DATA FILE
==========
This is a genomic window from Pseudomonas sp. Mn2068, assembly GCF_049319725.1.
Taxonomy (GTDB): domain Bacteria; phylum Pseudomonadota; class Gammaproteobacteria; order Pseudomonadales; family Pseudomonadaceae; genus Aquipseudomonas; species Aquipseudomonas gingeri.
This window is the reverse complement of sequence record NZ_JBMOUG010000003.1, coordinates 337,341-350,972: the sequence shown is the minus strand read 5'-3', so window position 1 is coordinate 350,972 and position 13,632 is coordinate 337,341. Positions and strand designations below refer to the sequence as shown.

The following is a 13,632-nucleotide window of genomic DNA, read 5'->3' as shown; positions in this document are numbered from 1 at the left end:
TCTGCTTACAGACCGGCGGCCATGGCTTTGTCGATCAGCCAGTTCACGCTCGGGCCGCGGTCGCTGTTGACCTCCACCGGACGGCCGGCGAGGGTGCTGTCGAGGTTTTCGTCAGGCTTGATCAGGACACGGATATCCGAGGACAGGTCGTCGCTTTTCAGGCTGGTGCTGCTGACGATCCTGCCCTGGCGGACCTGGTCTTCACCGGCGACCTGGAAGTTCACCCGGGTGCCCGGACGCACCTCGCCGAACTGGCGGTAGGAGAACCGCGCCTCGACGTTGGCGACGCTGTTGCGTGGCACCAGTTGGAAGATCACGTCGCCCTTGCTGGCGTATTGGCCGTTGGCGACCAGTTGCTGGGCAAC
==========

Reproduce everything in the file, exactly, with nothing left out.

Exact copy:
This is a genomic window from Pseudomonas sp. Mn2068, assembly GCF_049319725.1.
Taxonomy (GTDB): domain Bacteria; phylum Pseudomonadota; class Gammaproteobacteria; order Pseudomonadales; family Pseudomonadaceae; genus Aquipseudomonas; species Aquipseudomonas gingeri.
This window is the reverse complement of sequence record NZ_JBMOUG010000003.1, coordinates 337,341-350,972: the sequence shown is the minus strand read 5'-3', so window position 1 is coordinate 350,972 and position 13,632 is coordinate 337,341. Positions and strand designations below refer to the sequence as shown.

The following is a 13,632-nucleotide window of genomic DNA, read 5'->3' as shown; positions in this document are numbered from 1 at the left end:
TCTGCTTACAGACCGGCGGCCATGGCTTTGTCGATCAGCCAGTTCACGCTCGGGCCGCGGTCGCTGTTGACCTCCACCGGACGGCCGGCGAGGGTGCTGTCGAGGTTTTCGTCAGGCTTGATCAGGACACGGATATCCGAGGACAGGTCGTCGCTTTTCAGGCTGGTGCTGCTGACGATCCTGCCCTGGCGGACCTGGTCTTCACCGGCGACCTGGAAGTTCACCCGGGTGCCCGGACGCACCTCGCCGAACTGGCGGTAGGAGAACCGCGCCTCGACGTTGGCGACGCTGTTGCGTGGCACCAGTTGGAAGATCACGTCGCCCTTGCTGGCGTATTGGCCGTTGGCGACCAGTTGCTGGGCAAC